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Senior management covering for striking staff

Discussion in 'Personal' started by dianaprince, Jun 24, 2011.

  1. What do we think about that. It makes me a little uneasy. I understand their role in the school, but surely they must be in a union, and therefore are undermining the strike.
    I feel bad as many staff are striking because they feel it is part of belonging to a union (I agree), and therefore feel that they are being undermined. Well that was the conversation today anyway.
    I am not actually striking btw, as I am in a different union.
     
  2. lapinrose

    lapinrose Lead commenter

    Good idea as about time they did some real work?
     
  3. [​IMG]

    Actually I think the reason I am so disappointed, and in so are others is that our SMT are actually pretty good.
     
  4. Whilst it probably should annoy me, the thought of one of them having to cope with bottom set Year 10 BTEC class last lesson cheers me up somewhat.

     
  5. inky

    inky Lead commenter

    If they aren't in the NUT and are teachers, why shouldn't they teach?
    For a non-NUT teacher tor refuse to teach is against the law. That applies to the HT and Deputy HT asmuch as other staff.

    Unless they feel intimidated by the picket lines, which is a whole other story...
     
  6. inky

    inky Lead commenter

    Damn, I was too slow for the edit thingy.

    ..unless they feel too intimidated by the picket line, which is another story.
     
  7. IMO it depends what they do

    If they take a lesson and simply cover the teacher ... bad

    If they collapse some or all elements of the timetable and organise something different (that they and they alone supervise) then the normal working of the school has been disrupted and the strike remains effective
     
  8. inky

    inky Lead commenter

    HTs and DHTs are qualified teachers so can cover as many classes as they like, surely? If they can and don't, aren't they guilty of secondary striking?
     
  9. inky

    inky Lead commenter

    aren't

    I tried to edit this, without success.
     
  10. inky

    inky Lead commenter

    Whoops - tell a lie[​IMG]
     
  11. No, they should do their own job but not the job of a striking colleague, IMO
     
  12. Exactly. Many of SMT will be members of NASUWT/NUT/NAHT who are affiliated unions. No they shouldn't strike, but they shouldn't cover for striking teachers.
     
  13. bed

    bed New commenter

    My understanding is that all the other unions advise their members that they should not cover for striking colleagues and HTs shouldn't - musn't - ask them to.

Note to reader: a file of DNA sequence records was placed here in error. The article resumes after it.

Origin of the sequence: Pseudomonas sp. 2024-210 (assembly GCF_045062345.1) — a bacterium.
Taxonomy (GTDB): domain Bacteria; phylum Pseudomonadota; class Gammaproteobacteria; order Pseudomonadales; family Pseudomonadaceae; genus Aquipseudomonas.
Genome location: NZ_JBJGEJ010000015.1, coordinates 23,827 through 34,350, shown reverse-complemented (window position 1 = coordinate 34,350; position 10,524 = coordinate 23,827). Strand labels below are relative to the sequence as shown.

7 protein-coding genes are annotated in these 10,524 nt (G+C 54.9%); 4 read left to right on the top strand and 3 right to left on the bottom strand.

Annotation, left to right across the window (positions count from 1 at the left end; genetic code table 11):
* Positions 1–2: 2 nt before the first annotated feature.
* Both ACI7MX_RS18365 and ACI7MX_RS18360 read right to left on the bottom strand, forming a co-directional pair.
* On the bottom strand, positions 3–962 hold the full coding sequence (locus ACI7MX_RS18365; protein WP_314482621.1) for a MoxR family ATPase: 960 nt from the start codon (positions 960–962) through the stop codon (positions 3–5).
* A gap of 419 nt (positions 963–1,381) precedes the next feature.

bed
     
  14. The union principle is not to cover striking teacher's classes, however, it is not against the law for a HT to tell teachers. To cover these classes. And if the teachers refuse, they could be held to be in breach of their contract and could be up for a disciplinary. I want to know if this also applies to striking teachers setting cover work or if that IS more than just a union principle.
     
  15. inky

    inky Lead commenter

    They should definitely not do that!
     
  16. littlemissraw

    littlemissraw Occasional commenter

    How about teaching staff not in a union? x
     
  17. inky

    inky Lead commenter

    They shouldnt expecct striking colleagues to leave work but I can't see why they shouldn't [as qualified teachers] cover classes and set their own lessons.
     
  18. That is a tough one

    I guess that this is the situation we have because teaching is not a "closed shop"

    If you are not in a union then you are in no way bound by the union morality

    At least you have made a conscious decision regarding this so I find it less objectionable than one who is in a union and does not act as such
     
  19. chrisoakey

    chrisoakey Occasional commenter

    So, if SLT or other staff take your lesson and pupils do work in exercise books who marks it?
    I certainly wouldn't if, as I will be, I was on strike on that day. My schools is closed so this will not arise thankfully.
    Looking forward to "work to rule" in September. Arrive at 8.30, leave at 3.30, no clubs, detentions, extra-curricular activities until the government compromises.
     
  20. They shouldn't cover classes because we have this thing called 'rarely cover' in our contracts AND we have this think about not covering a 'known absence' and as striking colleagues will be known, a teacher should not be asked to cover for a striking teacher. If they are, they should use the Grievance policies as to be asked to cover in these circumstances is not exceptional or unknown. I also thought that NASUWT advice is for members not to cover for striking colleagues. If that is the case, they will have issued the advice knowing that it is legally watertight - I would have thought but need someone with real knowledge to tell me if I'm right or not.
     

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